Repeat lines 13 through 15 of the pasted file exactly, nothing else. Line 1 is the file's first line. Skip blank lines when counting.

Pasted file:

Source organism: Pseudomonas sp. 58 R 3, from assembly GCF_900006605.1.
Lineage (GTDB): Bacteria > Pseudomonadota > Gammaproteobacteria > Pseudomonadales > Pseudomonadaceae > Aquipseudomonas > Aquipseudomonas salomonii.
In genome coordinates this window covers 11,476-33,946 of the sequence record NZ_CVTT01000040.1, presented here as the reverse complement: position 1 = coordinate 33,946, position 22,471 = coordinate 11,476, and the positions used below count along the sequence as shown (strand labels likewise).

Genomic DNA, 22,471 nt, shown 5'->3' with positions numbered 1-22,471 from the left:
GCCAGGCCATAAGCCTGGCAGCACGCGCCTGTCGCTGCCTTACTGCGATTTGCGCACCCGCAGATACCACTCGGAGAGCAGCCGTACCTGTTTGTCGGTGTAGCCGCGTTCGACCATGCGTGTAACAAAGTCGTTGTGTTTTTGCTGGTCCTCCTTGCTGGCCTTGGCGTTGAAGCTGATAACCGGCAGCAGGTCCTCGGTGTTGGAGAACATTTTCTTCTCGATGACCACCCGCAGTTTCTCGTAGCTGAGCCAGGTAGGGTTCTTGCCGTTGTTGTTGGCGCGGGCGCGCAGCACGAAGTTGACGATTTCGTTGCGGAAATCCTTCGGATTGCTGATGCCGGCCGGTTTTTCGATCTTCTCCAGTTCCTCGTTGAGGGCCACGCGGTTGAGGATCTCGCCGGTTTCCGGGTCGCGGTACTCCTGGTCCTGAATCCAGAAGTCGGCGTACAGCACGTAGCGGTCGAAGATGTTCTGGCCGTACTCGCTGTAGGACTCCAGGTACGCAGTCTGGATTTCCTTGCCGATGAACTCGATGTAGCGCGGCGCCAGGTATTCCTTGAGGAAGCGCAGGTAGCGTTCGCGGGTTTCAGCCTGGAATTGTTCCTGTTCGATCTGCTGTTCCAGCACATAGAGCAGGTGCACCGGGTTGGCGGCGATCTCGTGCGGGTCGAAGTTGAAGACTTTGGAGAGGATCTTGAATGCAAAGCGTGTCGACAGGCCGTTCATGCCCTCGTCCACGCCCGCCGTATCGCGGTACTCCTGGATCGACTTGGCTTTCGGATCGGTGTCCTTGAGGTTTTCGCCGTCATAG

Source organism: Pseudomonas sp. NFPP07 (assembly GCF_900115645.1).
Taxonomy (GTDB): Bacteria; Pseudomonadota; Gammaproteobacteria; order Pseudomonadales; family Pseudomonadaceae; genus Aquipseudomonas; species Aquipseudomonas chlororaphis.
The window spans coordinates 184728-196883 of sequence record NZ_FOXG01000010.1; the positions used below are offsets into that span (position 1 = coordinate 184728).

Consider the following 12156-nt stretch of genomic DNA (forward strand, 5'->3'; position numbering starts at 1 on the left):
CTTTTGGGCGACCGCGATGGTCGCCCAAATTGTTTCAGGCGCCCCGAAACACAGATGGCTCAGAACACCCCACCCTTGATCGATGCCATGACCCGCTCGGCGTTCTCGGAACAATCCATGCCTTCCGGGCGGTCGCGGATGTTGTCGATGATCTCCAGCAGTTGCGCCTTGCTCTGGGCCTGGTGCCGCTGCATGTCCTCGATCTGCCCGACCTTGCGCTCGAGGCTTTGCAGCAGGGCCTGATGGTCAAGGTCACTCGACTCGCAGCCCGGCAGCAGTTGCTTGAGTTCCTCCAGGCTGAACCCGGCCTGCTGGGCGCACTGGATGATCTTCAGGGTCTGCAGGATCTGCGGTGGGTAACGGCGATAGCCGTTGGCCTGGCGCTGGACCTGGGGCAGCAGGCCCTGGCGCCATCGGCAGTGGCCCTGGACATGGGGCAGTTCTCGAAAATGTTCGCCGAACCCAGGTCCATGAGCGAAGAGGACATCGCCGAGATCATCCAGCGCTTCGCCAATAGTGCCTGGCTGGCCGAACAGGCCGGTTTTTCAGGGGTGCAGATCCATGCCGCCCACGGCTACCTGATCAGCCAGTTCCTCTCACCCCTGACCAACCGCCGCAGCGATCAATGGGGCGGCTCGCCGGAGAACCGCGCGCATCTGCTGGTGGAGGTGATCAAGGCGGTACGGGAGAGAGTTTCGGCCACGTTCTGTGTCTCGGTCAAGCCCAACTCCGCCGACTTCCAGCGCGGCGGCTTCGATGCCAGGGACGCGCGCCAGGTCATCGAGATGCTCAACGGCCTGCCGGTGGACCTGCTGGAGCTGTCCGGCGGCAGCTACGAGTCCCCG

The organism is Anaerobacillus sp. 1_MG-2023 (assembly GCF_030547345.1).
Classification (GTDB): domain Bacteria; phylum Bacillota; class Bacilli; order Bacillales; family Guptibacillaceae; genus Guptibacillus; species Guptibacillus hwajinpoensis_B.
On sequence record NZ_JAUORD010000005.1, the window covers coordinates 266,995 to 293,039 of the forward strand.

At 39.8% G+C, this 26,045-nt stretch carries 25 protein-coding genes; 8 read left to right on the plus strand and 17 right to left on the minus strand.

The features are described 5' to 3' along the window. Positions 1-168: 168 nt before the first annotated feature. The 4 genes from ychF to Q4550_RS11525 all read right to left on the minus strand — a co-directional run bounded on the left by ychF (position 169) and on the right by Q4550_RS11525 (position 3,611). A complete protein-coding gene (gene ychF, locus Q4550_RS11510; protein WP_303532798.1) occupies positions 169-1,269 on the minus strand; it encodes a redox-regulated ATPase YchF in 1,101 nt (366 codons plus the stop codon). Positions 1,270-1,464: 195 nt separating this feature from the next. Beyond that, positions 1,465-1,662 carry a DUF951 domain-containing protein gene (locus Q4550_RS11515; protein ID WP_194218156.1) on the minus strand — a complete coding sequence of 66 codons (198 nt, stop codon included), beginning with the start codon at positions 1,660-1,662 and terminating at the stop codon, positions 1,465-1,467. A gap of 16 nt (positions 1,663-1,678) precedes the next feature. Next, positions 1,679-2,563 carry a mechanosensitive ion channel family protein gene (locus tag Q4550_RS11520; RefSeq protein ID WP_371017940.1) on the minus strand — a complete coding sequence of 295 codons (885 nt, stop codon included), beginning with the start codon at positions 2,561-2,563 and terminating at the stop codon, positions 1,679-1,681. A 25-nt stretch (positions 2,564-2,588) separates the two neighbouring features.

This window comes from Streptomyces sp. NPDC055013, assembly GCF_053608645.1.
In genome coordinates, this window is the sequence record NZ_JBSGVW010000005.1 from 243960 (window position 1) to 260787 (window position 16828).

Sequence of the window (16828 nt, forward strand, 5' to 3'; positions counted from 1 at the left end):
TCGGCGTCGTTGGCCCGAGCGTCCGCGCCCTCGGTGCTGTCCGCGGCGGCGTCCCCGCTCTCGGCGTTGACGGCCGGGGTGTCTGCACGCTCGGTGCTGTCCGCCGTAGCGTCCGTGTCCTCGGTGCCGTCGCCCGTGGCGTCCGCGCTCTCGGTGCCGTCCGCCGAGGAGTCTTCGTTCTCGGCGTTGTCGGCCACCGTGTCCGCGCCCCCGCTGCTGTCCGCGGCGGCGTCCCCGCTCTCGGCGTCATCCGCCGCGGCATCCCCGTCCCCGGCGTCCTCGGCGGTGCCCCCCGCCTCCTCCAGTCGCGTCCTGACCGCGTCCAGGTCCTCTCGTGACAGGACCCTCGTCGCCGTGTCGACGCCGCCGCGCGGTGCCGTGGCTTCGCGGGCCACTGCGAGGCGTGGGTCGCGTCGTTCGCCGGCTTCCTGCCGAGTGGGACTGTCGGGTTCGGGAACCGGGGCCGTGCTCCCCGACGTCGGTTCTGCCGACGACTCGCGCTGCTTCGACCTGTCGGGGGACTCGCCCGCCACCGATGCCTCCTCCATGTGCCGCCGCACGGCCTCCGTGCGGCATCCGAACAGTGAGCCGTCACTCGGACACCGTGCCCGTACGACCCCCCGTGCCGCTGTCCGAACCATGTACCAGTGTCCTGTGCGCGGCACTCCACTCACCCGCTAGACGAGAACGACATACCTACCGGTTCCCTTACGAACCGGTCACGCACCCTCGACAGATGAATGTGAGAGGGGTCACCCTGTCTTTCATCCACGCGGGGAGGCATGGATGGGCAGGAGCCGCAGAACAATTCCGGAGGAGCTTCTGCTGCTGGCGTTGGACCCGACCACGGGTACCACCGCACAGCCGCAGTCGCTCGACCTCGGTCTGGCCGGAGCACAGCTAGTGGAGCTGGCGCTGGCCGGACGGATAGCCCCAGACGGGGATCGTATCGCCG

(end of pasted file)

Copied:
On sequence record NZ_JAUORD010000005.1, the window covers coordinates 266,995 to 293,039 of the forward strand.

At 39.8% G+C, this 26,045-nt stretch carries 25 protein-coding genes; 8 read left to right on the plus strand and 17 right to left on the minus strand.

The features are described 5' to 3' along the window. Positions 1-168: 168 nt before the first annotated feature. The 4 genes from ychF to Q4550_RS11525 all read right to left on the minus strand — a co-directional run bounded on the left by ychF (position 169) and on the right by Q4550_RS11525 (position 3,611). A complete protein-coding gene (gene ychF, locus Q4550_RS11510; protein WP_303532798.1) occupies positions 169-1,269 on the minus strand; it encodes a redox-regulated ATPase YchF in 1,101 nt (366 codons plus the stop codon). Positions 1,270-1,464: 195 nt separating this feature from the next. Beyond that, positions 1,465-1,662 carry a DUF951 domain-containing protein gene (locus Q4550_RS11515; protein ID WP_194218156.1) on the minus strand — a complete coding sequence of 66 codons (198 nt, stop codon included), beginning with the start codon at positions 1,660-1,662 and terminating at the stop codon, positions 1,465-1,467. A gap of 16 nt (positions 1,663-1,678) precedes the next feature. Next, positions 1,679-2,563 carry a mechanosensitive ion channel family protein gene (locus tag Q4550_RS11520; RefSeq protein ID WP_371017940.1) on the minus strand — a complete coding sequence of 295 codons (885 nt, stop codon included), beginning with the start codon at positions 2,561-2,563 and terminating at the stop codon, positions 1,679-1,681. A 25-nt stretch (positions 2,564-2,588) separates the two neighbouring features.